ZEST FOR LIFE?
Do you ever use "zest" gratings from lemon, orange, or lime peel in your cooking? Do you eat marmalade on your toast or use candied citrus peels in fruitcake? Or do you use commercial citrus flavoring, made from the oily, intensely flavored peel of citrus fruits?
If so, you may be surprised to learn that the manufacturers of dicofol, a pesticide widely used on citrus and cotton crops in southwestern Unites States, have said that 90 percent of the chemical stays in the outer peel of the citrus fruit, "which is not used for food." Shirley Briggs of the Rachel Carson Council* was the only person representing the general public who was present at the 1985 meeting of the EPAs Scientific Advisory Panel on pesticides, at which this statement was made. Hers was the lone voice pointing out the many ways in which the outer peel of citrus fruit is used in food.
What is dicofol and do we need to try to avoid products that contain it? It is oil-soluable, which means that it concentrates in the oily outer peel. Not only is it chemically like DDT, in 1983 it was found to contain 9 to 15 percent DDT, though DDT had been banned in this country since 1972. In addition to DDT, it contains three other DDT-related pesticides, all hazardous to human health, persistent in the environment, and bioaccumulating in the food chain. Since 1983, the EPA has been playing around with the risk-benefit analysis of dicofol and has finally gotten the manufacturers to promise a reduction of these four contaminants to 2.5 percent by December 31, 1988, and 0.1 percent by March 31, 1989. About the EPAs risk-benefit analysis, Briggs has said, "Risks are mostly borne by others than those who gain from the benefits." It seems clear that if we consumers want some benefits those of zestful foods we had best avoid the risks those of sprayed citrus fruits. We can look for unpesticided, "organic" sources.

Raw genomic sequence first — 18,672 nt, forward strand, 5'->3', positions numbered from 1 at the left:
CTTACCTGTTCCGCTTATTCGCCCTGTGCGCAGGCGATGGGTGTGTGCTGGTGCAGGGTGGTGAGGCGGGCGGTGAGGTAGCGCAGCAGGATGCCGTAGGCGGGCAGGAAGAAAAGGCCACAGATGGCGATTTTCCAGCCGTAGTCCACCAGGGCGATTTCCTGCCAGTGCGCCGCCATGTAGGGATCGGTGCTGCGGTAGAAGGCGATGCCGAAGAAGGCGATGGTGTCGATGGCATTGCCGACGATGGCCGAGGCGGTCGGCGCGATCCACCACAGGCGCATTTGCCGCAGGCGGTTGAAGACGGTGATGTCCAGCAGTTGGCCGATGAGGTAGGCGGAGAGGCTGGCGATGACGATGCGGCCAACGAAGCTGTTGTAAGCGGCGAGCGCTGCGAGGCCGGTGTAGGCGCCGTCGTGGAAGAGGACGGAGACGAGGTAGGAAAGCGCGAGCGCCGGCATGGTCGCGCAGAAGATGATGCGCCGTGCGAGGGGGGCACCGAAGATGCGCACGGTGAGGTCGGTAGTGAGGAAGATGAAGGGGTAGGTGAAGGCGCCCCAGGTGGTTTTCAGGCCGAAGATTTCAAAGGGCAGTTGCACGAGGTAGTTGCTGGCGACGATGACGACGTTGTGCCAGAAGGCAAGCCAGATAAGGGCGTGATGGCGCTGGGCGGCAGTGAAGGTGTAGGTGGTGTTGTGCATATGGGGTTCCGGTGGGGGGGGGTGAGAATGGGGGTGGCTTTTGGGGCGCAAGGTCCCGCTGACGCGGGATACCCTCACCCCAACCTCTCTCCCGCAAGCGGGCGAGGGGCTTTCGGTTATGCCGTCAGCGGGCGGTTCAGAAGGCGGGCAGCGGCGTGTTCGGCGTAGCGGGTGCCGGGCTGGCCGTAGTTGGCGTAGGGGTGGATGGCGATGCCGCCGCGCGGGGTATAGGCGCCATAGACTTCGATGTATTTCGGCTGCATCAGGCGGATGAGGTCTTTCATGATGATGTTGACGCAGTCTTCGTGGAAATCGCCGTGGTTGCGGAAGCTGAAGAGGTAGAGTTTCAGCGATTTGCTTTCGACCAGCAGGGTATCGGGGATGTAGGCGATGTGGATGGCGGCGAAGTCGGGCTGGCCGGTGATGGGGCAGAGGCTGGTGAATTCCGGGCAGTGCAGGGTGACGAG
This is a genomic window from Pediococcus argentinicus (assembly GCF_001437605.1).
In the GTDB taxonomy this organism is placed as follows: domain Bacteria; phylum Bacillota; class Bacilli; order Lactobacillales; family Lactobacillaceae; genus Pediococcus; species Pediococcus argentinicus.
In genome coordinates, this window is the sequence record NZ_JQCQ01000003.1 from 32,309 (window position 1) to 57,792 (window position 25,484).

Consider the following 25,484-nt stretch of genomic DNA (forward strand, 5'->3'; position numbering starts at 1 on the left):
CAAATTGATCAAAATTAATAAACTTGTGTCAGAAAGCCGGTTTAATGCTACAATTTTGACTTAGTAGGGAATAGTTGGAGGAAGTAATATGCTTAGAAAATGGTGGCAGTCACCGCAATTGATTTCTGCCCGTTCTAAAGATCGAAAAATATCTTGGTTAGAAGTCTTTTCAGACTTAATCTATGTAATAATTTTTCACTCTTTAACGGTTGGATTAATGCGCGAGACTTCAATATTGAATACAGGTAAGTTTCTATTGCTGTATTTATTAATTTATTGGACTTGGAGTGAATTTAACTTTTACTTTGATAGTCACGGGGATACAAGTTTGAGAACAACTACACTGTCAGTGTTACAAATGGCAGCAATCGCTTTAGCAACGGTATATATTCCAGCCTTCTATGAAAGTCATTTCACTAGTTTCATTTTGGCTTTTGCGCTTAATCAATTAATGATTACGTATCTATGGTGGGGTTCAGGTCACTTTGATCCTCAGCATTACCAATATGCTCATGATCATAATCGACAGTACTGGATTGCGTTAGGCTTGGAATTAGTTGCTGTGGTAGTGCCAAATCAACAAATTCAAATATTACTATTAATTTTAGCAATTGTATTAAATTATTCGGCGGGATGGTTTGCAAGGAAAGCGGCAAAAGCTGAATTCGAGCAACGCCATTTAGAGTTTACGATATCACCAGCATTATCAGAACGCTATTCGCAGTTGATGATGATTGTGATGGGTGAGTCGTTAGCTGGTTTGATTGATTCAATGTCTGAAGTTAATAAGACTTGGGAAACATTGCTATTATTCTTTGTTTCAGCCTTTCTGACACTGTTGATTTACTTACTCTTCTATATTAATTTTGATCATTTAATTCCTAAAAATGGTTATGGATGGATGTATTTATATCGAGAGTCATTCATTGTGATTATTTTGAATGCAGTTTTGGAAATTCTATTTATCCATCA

A fumigant commonly used on citrus fruits from 1948 to the mid-eighties is ethylene dibromide, determined in 1975 to cause cancer. At the EPA and FDA hearings on cancellation of EDB in 1984, Briggs had also heard that citrus peels "are not used for food." On listening to her insist that peels are used for food, an FDA official was interested enough to ask what the enhancement of toxicity might be between the alcohol and the EDB on the lemon peel in his martini. No one had an answer.
*Briggs, Shirley A., Beware the Zest of the Lemon, Lime, Orange, Kumquant, Grapefurit, Rachel Carson Council, Inc., 1988.
Article from NOHA NEWS, Vol. XIV, No. 1, Winter 1989, page 4.